Even so, when current flows in a loop, the electrons bump in one end and bump another out the other end of the conductor, so no change in mass occurs.

Electrons can jump across contacts when the voltage is different when contact is made.

When the current is high enough you can hear it and maybe see it. Such as plugging in a mobile charger. Since it is a current loop , the jump occurs on the last of 2 contacts made which is normally V+ by design.

This sound of the arc current is actually occurring so fast that it breaks the sound barrier and makes a tiny tick or a Big Bang such as thunder from lightning. This is simply from capacitance charge or discharge and the negative resistance from ionization of the arc between the conductors.

\$\endgroup\$
5
  • \$\begingroup\$ It will not break the sound barrier under vaccum and in a other such manifold such force would result in ultra luminescence and therefor produce light not sound or thunder \$\endgroup\$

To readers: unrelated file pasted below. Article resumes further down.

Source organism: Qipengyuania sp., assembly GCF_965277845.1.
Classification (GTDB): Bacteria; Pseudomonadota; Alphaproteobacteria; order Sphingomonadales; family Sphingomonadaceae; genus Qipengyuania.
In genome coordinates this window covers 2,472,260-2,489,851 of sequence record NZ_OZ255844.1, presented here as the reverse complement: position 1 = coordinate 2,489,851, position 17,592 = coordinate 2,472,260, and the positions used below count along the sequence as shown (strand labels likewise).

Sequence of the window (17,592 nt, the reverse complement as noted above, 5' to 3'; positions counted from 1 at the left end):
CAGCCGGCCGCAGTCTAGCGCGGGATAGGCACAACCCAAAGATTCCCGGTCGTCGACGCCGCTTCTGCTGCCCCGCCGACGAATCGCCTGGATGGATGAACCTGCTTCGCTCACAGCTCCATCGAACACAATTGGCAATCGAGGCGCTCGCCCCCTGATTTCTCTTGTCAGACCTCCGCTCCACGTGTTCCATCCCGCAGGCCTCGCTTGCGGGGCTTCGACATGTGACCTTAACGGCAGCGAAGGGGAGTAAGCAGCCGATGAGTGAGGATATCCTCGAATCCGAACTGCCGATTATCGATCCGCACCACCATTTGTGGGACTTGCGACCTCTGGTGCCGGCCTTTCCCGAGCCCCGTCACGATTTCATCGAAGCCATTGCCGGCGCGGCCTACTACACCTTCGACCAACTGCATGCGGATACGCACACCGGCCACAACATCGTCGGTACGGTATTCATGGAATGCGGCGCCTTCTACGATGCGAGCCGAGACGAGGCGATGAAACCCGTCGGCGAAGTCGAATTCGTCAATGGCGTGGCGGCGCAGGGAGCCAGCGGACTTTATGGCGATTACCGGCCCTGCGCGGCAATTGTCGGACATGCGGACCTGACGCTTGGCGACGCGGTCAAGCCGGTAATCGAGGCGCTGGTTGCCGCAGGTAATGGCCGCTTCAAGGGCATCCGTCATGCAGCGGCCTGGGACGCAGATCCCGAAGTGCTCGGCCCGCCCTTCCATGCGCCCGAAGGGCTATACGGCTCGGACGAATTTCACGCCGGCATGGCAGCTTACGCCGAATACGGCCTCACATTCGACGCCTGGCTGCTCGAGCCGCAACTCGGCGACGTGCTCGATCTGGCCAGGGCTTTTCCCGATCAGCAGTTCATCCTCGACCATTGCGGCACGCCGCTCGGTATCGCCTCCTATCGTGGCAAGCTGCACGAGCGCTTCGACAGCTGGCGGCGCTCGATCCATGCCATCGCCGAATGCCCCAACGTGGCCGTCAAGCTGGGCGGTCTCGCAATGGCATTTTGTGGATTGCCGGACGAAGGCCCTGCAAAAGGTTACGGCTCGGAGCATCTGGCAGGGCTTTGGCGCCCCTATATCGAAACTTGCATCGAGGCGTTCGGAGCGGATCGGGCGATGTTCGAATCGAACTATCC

– Jay
    Jan 20 at 7:41
  • \$\begingroup\$ You don't get an arc in a vacuum as there's nothing to ionise. \$\endgroup\$
    – Finbarr
    Jan 20 at 10:42
  • 1
    \$\begingroup\$ @Finbarr to be exact in vacuum, there will be no spark, but an arc (formed by ions emitted from the electrodes) can exist under some circumstances \$\endgroup\$
    – dominecf
    Jan 20 at 11:00
  • 1
    \$\begingroup\$ @Tony "breaking the sound barrier" is not exact as no sound source actually moves (like a Concorde); you can get a cracking sound just by a sub-sonic rapid expansion (like popping a balloon). \$\endgroup\$
    – dominecf
    Jan 20 at 11:03
  • \$\begingroup\$ If you understand the ionization process and slew rate of the arc in air, you will understand. A balloon is different and much slower pulse \$\endgroup\$ Jan 20 at 15:43

Your Answer

By clicking “Post Your Answer”, you agree to our terms of service, privacy policy and cookie policy

Not the answer you're looking for? Browse other questions tagged or ask your own question.